Bengal Cat – the Mini Leopard on the Sofa

The Bengal cat is also called Bengal Cat or Leopardette. It may look like a miniature cat of prey, but it is one of the particularly friendly pedigree cats. Not only is she beautiful, but she is also very cuddly and loves to play. Due to its clever and enterprising nature, the pedigree cat places very special demands on its owner. If you give your Bengal cat enough space, attention, and entertainment, you may find her the ideal roommate.

The character of Bengal Cat

Although their predatory exterior might lead you to believe you’re dealing with a snarling tomboy, Bengals prove to be particularly affectionate. The Bengal cat has a lot to “tell” you because it is extremely communicative and chats extensively with coos and meows. She also appreciates physical contact: she wants to cuddle all the time and accompanies her people everywhere.

Bengal Cat: Attitude

In addition, the Bengal cat is an active sportswoman well into old age: she is extremely strong in jumping. Doing nothing and lying around lazily is not for them. When it gets boring, the Bengal cat looks for something to do and doesn’t hesitate to open cupboards, clear out shelves, and “re-decorate” its surroundings. It is therefore not advisable to keep a single Bengal cat as an indoor cat. If the cat has to be left alone for a long time during the day, it needs a playmate. Anyway, the Bengal cat is not an animal for pure housing. She is happiest when she is outdoors, which is why at least one outdoor enclosure should be available.

As the owner of a Bengal cat, you are challenged: Your housemate always needs stimulation and action in the form of hunting games, skill exercises, and learning little tricks. Clicker training is usually a lot of fun for docile Bengal cats. You need varied and mentally demanding work to stay active and fit. A wide range of different toys and climbing facilities should be available.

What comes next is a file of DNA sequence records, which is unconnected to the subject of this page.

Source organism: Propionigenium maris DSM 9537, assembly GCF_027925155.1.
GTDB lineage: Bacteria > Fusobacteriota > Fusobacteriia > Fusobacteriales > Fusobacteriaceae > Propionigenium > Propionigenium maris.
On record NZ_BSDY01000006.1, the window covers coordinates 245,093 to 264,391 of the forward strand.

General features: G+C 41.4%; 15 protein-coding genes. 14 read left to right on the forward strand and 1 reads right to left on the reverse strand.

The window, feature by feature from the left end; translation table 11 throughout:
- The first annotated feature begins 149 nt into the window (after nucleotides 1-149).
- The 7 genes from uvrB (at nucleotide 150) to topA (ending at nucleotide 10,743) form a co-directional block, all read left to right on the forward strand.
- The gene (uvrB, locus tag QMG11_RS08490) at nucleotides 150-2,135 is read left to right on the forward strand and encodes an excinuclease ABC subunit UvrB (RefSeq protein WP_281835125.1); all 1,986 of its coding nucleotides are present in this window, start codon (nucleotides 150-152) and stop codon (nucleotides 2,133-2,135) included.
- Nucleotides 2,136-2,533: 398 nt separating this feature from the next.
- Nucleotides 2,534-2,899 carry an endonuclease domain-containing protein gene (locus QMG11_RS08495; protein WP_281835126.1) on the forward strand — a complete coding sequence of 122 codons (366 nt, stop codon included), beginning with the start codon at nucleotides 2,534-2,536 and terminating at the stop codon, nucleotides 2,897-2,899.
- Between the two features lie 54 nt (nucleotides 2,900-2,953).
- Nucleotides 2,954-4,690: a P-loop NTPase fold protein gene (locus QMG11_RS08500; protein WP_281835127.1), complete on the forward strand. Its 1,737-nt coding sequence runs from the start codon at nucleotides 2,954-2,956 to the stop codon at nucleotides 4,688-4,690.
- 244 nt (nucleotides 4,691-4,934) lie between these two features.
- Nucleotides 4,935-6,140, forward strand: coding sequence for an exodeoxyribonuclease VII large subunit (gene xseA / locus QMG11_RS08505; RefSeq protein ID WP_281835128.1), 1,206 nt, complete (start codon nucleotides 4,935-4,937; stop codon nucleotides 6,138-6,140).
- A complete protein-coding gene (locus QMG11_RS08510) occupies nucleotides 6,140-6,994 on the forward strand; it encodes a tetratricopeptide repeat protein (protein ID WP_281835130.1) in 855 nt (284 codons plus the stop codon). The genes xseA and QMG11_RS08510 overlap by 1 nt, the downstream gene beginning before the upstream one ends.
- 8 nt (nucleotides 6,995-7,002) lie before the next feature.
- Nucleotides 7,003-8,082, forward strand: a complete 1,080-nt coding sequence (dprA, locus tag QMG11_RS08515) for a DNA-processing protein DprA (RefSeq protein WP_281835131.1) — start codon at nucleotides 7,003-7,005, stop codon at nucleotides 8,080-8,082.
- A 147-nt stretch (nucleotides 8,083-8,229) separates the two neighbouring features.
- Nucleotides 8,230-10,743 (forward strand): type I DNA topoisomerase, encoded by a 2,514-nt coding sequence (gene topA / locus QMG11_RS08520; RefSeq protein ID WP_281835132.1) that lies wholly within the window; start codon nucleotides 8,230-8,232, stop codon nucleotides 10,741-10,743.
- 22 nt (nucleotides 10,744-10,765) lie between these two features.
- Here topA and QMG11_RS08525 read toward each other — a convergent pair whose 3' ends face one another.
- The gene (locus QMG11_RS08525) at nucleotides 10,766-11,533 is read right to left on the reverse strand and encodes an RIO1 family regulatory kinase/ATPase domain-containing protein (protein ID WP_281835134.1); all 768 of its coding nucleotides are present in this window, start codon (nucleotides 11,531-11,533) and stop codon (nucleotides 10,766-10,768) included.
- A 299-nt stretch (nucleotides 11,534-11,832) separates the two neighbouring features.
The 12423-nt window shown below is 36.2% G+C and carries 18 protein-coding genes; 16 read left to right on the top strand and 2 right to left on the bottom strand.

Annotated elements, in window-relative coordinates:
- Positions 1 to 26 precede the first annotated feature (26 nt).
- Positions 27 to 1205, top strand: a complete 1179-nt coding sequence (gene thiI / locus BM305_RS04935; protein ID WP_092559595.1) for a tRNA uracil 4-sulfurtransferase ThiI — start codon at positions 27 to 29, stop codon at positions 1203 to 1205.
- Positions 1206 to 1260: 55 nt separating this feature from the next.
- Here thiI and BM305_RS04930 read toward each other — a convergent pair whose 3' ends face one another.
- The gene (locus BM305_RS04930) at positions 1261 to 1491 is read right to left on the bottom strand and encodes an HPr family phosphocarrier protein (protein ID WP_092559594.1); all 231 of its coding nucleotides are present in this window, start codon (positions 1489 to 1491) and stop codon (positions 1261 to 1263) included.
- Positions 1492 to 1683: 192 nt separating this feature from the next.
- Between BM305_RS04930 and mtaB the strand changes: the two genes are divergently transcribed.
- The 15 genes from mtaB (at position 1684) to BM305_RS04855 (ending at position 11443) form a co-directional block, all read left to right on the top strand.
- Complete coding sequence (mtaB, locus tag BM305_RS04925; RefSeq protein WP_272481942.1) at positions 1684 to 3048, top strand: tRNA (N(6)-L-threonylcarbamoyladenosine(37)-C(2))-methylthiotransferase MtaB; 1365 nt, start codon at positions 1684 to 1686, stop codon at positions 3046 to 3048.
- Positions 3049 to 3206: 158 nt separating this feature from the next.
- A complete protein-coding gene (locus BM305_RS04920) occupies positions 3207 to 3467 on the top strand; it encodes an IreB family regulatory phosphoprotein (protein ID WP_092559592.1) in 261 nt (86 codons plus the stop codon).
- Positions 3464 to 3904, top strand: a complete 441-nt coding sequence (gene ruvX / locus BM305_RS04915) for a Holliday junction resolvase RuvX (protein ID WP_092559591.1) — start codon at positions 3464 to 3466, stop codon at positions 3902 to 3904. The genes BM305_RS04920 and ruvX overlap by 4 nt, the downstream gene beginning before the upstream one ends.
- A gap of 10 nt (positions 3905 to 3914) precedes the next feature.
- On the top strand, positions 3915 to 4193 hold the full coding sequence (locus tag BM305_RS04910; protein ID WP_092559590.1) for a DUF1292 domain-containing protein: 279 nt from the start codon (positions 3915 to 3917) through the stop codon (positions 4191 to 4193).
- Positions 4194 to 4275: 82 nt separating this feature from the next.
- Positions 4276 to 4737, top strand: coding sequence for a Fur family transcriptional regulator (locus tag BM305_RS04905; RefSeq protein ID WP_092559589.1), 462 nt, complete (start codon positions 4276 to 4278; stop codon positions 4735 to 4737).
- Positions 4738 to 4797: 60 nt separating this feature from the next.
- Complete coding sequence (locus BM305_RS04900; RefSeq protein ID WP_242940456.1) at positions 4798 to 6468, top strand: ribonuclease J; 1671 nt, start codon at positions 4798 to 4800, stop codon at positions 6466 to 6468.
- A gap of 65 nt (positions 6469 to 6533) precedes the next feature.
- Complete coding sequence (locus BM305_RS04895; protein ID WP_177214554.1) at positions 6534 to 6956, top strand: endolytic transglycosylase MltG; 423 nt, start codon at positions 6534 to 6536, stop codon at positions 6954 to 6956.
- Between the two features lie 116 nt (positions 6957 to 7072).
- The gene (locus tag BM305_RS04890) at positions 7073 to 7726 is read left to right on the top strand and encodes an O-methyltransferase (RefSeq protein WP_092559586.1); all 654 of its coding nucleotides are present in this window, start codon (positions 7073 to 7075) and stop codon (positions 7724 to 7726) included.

Care of the Bengal cat

You don’t have to spend a lot of time grooming your pet. The Bengal cat is very clean and keeps its own fur in order. However, she enjoys being brushed, which is why you should treat the cat to this wellness once a week. Watch out for ectoparasites like ticks, mites, and fleas while grooming. However, one of the most annoying but not life-threatening pests that nests in the digestive tract of the Leopardette are an endoparasite: the “Tritrichomonas fetus”. It is transmitted through the feces of an infected conspecific and causes long-lasting diarrhea (tritrichomonosis). The cat usually shows no other symptoms. If diarrhea lasts longer than a few days, it is advisable to contact a veterinarian, as prolonged diarrhea can be life-threatening. The diarrhea is treated with antibiotics.

Bengal cat: colors

The most striking thing about the Bengal cat is its spectacularly patterned fur: it can be spotted or marbled; a tiger pattern is considered undesirable. This also explains the outdated name Leopardette. The permitted colors of the Bengal cats range from brown, snow, and silver.

History of the Bengal Cat

The Bengal cat has only been recognized as a separate breed by the breeders’ umbrella organization FIFe since 1999 but has been bred in the USA since the 1960s. Back then, geneticist Jean Mill was trying to save the endangered Asian leopard cat, a true wild cat. She crossed the wild cats with short-haired domestic cats and laid the foundation for Bengal cat breeding with these hybrids. Today, pedigree cats are only bred homozygous, no more wild or domestic cats are crossed. Bengal cats are slim and muscular and grow relatively large: tomcats can weigh up to six kilograms and reach a shoulder height of up to 40 centimeters.

Peculiarities of the Bengal cat

Bengal cats have a curious trait: they love water. So treat your room leopard to a paddling pool. Her fascination with water, inherited from her wild progenitors, goes so far that even bathtubs and aquariums are not safe from her.

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